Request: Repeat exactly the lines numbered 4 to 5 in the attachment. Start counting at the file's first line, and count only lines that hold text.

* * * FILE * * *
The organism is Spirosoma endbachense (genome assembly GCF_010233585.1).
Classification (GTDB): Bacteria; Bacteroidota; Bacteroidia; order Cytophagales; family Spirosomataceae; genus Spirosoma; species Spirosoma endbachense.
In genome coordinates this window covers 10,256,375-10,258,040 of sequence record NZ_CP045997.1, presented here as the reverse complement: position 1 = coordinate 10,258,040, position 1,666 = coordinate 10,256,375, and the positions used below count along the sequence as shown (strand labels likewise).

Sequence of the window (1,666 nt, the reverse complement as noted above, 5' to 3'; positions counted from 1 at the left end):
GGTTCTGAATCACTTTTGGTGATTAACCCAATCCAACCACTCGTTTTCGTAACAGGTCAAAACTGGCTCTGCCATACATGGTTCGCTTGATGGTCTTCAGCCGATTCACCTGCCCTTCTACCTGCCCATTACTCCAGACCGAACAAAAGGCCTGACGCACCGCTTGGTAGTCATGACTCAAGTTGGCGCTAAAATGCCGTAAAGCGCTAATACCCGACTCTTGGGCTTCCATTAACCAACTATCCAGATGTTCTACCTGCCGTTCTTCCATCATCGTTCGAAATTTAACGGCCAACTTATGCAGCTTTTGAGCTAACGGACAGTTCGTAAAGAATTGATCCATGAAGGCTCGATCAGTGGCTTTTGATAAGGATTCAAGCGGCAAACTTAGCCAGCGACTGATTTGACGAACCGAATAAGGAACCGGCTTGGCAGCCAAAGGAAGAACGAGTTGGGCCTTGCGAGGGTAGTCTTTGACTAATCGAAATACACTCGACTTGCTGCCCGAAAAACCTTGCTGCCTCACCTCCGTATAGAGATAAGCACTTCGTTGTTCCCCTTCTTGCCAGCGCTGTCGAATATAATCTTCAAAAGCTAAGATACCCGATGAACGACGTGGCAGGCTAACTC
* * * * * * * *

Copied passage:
Sequence of the window (1,666 nt, the reverse complement as noted above, 5' to 3'; positions counted from 1 at the left end):
GGTTCTGAATCACTTTTGGTGATTAACCCAATCCAACCACTCGTTTTCGTAACAGGTCAAAACTGGCTCTGCCATACATGGTTCGCTTGATGGTCTTCAGCCGATTCACCTGCCCTTCTACCTGCCCATTACTCCAGACCGAACAAAAGGCCTGACGCACCGCTTGGTAGTCATGACTCAAGTTGGCGCTAAAATGCCGTAAAGCGCTAATACCCGACTCTTGGGCTTCCATTAACCAACTATCCAGATGTTCTACCTGCCGTTCTTCCATCATCGTTCGAAATTTAACGGCCAACTTATGCAGCTTTTGAGCTAACGGACAGTTCGTAAAGAATTGATCCATGAAGGCTCGATCAGTGGCTTTTGATAAGGATTCAAGCGGCAAACTTAGCCAGCGACTGATTTGACGAACCGAATAAGGAACCGGCTTGGCAGCCAAAGGAAGAACGAGTTGGGCCTTGCGAGGGTAGTCTTTGACTAATCGAAATACACTCGACTTGCTGCCCGAAAAACCTTGCTGCCTCACCTCCGTATAGAGATAAGCACTTCGTTGTTCCCCTTCTTGCCAGCGCTGTCGAATATAATCTTCAAAAGCTAAGATACCCGATGAACGACGTGGCAGGCTAACTC